Several countries are battling dozens of wildfires that are burning throughout the region.
By Svetla Dimitrova for Southeast European Times in Sofia -- 05/09/12
A villager tries to extinguish flames from a fire in Memaliaj, near the city of Tepelene in southern Albania. [Reuters]
A series of wildfires in Croatia, Serbia, Bosnia, Macedonia and Bulgaria are straining the resources of firefighters and military in the region, as they battle to contain the blazes despite extreme temperatures, winds and dry conditions.
Although the temperatures have dropped in recent days, a number of blazes are still burning, many of them blamed on human negligence.
"It can't be happening just by accident because there are so many fires in one time in such a big area," Volimir Milosevic, head of a firefighting brigade in Croatia, told the BBC. "We aren't being as effective as could be in putting them out."
Thousands of hectares of land have been scorched by the blazes, including the Tara mountains in Serbia, as temperatures have reached 40 degrees Celsius at times. Emergency workers and the military worked together to contain the blazes.
Serbia Prime Minister Ivica Dacic surveyed some of the efforts, and told reporters that the situation "is still very difficult."
In Bulgaria, one of the most difficult to extinguish lately was the wildfire that started in the second half of August near the Rila Monastery, a UNESCO site and one of the Balkan nation's ancient and most important cultural monuments.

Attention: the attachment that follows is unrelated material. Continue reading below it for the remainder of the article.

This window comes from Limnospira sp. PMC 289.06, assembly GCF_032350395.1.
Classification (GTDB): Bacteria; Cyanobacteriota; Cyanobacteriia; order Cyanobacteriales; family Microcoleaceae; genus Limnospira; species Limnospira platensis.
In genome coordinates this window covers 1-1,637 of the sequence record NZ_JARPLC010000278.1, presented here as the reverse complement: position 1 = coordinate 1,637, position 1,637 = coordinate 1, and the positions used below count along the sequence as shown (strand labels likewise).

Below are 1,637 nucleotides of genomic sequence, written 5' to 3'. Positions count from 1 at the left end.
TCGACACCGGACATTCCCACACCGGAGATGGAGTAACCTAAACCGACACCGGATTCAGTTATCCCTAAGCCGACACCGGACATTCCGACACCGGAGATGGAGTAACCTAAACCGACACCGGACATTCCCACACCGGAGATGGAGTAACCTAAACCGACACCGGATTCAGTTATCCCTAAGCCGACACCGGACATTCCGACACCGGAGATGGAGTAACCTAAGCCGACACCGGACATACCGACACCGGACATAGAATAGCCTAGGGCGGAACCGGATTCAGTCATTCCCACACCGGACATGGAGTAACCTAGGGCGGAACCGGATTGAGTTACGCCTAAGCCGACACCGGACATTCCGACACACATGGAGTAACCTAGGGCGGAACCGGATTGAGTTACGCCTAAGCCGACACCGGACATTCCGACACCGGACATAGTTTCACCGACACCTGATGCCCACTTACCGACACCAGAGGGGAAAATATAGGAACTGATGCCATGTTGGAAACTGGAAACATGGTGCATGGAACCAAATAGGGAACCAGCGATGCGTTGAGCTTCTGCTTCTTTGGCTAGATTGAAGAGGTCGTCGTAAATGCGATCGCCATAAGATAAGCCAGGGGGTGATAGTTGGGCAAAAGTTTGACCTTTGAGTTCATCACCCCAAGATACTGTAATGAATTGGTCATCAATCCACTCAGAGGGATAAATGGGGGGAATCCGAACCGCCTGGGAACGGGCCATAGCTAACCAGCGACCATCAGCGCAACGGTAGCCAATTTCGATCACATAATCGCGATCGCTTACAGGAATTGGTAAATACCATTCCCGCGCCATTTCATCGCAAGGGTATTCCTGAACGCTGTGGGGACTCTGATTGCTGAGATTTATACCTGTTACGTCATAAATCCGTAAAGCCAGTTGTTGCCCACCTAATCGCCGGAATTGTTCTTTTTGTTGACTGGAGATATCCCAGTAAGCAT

Bulgarian officials said nearly 300 fires have been reported in that country alone, providing a challenge to both emergency workers and volunteers.
Bulgaria relies predominantly on its professional staff to deal with fires and other emergency situations. According to interior ministry data, there are a total of 7,530 people employed in the sector across the country, including 1,065 in Sofia.
Lyubomir Elenkov, head of the national trade union of firefighters, said that the service is understaffed and needs an extra 3,000 people.
Unlike other European countries, Bulgaria has a very small number of voluntary firefighters, who accounted for less than 2 percent in 2010, according to a report by the Geneva-based International Association for the Study of Insurance Economics.
Much more serious than the staff issue is the problem with the country's antiquated firefighting equipment and vehicles. The sector does not have a single specialised aircraft, so it had to rely on two military helicopters in the battle against wildfires in inaccessible mountain areas throughout the summer.
"Eighty-five percent of the equipment we have is between 30 and 50 years old," Elenkov told SETimes on Monday (September 3rd).
Bulgarian Interior Minister Tsvetan Tsvetanov said last week that Sofia cannot afford to purchase the needed equipment.
"We are currently leading negotiations with the European Commission (EC) for EU funding for the purchase of more equipment," he told reporters in the southwestern town of Blagoevgrad on August 28th. "It is known that the fire-extinguishing equipment in the country is among the oldest – there are vehicles older than 50 years. The interior ministry has no funds to replace the equipment and for this reason we rely on EU funding."
He also noted that Bulgaria has already used EU aid to buy 42 new firefighting vehicles, which will be distributed among services in the country on September 14th.
The ministry's press office told SETimes that the new vehicles will go to the Balkan country's seven biggest districts, including Sofia.
"Any new car is welcome, but those 42 account for just 5 percent of our needs," Elenkov commented. "You decide if it will make our work easier."
Last week, the southern city of Smolyan and four neighbouring towns received one new off-road fire-fighting vehicle each.